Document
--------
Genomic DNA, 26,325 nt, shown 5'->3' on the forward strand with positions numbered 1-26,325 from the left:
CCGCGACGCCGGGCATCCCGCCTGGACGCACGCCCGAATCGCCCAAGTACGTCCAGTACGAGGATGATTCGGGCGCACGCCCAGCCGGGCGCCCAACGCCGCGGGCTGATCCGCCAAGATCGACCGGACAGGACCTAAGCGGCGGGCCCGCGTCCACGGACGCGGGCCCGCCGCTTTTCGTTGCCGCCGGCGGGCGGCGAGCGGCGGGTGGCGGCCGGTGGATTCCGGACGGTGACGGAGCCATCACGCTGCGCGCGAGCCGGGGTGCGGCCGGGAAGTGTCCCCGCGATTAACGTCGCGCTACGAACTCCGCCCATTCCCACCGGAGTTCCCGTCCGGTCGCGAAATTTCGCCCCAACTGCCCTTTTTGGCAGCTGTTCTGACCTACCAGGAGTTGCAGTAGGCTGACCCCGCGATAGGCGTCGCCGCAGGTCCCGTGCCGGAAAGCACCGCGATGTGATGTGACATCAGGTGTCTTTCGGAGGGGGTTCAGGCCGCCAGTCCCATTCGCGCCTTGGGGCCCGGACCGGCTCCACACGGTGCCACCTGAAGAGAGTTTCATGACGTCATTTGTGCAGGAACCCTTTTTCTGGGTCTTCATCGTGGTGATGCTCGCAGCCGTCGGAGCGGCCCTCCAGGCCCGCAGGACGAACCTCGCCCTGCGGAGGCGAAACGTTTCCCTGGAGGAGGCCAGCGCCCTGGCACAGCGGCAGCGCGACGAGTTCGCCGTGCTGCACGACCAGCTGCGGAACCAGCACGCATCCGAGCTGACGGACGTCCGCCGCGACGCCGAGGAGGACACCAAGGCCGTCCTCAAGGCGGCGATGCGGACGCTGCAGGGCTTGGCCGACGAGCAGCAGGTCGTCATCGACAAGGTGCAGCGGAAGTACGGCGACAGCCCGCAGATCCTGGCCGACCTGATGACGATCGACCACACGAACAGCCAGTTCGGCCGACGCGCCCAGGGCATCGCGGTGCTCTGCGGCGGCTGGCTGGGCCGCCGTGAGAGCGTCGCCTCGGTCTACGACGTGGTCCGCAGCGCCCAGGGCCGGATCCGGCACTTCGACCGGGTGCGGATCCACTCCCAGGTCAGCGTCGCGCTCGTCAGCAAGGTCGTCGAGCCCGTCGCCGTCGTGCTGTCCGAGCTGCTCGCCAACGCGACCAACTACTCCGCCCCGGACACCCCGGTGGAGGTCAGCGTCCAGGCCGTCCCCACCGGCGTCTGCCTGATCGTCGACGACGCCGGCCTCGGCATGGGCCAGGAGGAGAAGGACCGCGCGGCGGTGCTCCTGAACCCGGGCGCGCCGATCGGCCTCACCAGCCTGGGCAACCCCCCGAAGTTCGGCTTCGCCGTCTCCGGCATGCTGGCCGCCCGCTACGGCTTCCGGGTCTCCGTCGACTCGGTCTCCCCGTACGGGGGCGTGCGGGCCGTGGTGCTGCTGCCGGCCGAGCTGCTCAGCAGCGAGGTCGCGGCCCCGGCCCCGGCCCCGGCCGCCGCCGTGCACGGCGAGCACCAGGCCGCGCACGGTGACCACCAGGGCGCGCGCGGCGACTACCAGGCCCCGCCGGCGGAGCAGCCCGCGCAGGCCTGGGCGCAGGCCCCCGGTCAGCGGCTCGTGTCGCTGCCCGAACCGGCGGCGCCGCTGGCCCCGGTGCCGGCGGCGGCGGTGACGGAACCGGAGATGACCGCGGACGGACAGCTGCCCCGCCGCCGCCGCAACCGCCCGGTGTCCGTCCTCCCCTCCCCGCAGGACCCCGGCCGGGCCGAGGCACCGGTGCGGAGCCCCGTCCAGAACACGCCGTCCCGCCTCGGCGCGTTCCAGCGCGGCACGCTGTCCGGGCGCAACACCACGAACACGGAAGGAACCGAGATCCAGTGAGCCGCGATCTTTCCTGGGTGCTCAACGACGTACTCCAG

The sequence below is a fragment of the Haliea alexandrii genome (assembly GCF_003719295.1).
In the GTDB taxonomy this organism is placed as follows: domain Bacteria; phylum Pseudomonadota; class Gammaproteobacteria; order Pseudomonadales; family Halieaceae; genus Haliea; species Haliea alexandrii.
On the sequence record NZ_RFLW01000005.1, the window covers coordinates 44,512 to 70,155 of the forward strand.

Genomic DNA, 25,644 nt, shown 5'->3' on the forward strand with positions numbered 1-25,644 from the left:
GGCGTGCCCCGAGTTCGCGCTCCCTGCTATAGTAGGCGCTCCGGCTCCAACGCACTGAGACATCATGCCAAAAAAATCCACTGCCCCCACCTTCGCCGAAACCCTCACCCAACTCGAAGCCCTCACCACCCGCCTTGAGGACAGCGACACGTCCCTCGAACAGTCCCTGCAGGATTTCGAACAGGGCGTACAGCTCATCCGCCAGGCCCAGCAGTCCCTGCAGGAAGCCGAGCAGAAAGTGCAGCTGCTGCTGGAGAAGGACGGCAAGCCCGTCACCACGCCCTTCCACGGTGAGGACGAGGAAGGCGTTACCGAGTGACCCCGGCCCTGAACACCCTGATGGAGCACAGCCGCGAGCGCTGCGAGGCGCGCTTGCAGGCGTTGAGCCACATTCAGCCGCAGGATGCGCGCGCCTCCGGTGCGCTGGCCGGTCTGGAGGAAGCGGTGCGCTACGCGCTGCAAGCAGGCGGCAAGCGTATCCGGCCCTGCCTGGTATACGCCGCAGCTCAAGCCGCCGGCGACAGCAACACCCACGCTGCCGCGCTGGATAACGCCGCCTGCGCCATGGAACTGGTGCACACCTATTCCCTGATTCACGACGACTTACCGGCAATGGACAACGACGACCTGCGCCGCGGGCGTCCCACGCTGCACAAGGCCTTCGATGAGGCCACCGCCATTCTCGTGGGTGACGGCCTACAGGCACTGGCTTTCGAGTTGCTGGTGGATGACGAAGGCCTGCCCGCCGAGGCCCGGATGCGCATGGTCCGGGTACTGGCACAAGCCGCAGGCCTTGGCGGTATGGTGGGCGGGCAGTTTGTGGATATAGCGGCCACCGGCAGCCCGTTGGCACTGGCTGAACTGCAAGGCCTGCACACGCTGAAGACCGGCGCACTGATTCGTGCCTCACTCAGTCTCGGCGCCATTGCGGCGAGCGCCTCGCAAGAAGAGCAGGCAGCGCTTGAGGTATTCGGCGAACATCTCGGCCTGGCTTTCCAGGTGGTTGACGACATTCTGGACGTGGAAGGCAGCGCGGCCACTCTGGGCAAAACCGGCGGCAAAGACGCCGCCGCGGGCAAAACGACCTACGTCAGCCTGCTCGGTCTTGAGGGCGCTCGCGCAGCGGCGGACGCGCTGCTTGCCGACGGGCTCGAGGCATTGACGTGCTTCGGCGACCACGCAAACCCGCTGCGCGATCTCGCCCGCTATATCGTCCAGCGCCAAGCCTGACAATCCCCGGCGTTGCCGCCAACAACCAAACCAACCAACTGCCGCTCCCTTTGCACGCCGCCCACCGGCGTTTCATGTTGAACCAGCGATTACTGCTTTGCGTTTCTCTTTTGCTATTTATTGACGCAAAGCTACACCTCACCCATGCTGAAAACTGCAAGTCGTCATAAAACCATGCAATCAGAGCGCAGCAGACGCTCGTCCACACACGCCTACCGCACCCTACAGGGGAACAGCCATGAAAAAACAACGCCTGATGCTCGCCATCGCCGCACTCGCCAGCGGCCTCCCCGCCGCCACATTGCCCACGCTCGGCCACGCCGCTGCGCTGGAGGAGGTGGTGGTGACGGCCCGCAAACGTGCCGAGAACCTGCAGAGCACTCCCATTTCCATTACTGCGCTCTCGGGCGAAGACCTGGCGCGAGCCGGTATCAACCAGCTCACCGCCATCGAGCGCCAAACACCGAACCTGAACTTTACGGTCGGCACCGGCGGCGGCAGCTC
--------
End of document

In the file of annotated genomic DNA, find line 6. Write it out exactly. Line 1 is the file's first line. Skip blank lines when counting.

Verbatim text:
Genomic DNA, 25,644 nt, shown 5'->3' on the forward strand with positions numbered 1-25,644 from the left: